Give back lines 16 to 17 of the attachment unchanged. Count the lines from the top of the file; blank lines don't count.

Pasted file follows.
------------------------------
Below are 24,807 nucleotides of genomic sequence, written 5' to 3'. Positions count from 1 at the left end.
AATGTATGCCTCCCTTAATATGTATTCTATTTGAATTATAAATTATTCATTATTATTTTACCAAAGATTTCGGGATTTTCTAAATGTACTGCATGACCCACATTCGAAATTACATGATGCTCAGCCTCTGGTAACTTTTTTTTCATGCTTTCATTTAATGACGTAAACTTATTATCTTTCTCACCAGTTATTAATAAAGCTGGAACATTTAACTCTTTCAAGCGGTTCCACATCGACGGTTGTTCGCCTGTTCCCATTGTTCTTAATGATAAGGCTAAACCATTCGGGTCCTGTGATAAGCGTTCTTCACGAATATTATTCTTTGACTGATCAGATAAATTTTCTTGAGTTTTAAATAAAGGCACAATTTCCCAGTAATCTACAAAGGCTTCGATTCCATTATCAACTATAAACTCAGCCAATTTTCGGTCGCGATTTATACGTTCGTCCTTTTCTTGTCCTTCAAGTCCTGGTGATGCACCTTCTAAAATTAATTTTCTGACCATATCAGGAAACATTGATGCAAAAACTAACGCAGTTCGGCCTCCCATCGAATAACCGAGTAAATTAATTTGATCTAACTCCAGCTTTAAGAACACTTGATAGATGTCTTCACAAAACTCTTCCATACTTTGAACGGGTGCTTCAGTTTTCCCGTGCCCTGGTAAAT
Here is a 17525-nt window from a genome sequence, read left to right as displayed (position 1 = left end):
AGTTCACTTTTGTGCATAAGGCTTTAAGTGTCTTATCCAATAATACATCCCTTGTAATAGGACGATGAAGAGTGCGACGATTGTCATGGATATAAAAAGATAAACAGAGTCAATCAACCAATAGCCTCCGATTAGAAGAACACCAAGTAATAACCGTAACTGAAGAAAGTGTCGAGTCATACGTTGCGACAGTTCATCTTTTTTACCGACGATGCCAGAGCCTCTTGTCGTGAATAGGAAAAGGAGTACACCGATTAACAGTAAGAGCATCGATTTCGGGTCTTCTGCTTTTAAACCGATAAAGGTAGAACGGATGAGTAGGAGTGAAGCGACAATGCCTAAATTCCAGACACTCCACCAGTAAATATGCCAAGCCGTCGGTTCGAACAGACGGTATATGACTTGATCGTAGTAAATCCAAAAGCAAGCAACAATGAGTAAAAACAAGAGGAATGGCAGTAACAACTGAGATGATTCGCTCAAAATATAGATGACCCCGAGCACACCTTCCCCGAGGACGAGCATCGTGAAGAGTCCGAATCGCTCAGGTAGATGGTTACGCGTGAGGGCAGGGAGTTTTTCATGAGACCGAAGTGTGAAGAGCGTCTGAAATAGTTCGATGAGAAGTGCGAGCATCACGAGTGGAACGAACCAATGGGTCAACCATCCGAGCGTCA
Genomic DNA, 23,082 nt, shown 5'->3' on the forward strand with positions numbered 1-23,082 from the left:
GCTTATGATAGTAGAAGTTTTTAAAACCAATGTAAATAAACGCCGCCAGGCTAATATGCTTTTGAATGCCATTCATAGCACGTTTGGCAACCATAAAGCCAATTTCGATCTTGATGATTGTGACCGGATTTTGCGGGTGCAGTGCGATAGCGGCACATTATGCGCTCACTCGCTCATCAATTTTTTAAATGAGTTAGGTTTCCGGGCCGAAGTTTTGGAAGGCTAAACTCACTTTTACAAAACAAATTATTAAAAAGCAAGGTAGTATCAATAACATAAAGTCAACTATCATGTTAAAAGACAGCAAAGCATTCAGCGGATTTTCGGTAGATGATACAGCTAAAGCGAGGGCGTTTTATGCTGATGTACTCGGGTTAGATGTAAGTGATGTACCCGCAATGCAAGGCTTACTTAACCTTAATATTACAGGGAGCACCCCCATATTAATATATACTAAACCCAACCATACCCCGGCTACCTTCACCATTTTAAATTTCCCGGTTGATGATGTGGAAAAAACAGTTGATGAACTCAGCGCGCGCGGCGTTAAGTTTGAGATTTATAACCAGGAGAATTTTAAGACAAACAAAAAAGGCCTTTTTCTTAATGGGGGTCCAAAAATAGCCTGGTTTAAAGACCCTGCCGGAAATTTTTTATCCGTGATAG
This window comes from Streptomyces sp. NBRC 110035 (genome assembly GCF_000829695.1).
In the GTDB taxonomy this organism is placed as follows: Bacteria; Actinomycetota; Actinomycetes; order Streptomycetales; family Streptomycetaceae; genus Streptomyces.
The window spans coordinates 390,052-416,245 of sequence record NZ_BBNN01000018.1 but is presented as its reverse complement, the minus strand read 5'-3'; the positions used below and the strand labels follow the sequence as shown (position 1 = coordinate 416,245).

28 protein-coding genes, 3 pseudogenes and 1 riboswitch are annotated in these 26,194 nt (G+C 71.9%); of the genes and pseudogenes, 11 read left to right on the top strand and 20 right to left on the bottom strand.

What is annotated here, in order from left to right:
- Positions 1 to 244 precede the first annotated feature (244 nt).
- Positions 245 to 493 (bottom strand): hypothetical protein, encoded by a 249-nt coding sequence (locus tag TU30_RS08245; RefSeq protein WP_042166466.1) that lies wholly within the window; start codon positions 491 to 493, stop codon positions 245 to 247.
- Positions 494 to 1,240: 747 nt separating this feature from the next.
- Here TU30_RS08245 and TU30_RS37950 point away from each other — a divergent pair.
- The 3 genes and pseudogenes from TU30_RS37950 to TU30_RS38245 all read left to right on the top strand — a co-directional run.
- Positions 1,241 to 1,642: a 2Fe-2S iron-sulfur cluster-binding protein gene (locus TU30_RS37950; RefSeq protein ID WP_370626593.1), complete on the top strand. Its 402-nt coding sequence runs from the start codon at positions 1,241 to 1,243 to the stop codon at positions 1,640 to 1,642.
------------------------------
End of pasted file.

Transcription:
- The 3 genes and pseudogenes from TU30_RS37950 to TU30_RS38245 all read left to right on the top strand — a co-directional run.
- Positions 1,241 to 1,642: a 2Fe-2S iron-sulfur cluster-binding protein gene (locus TU30_RS37950; RefSeq protein ID WP_370626593.1), complete on the top strand. Its 402-nt coding sequence runs from the start codon at positions 1,241 to 1,243 to the stop codon at positions 1,640 to 1,642.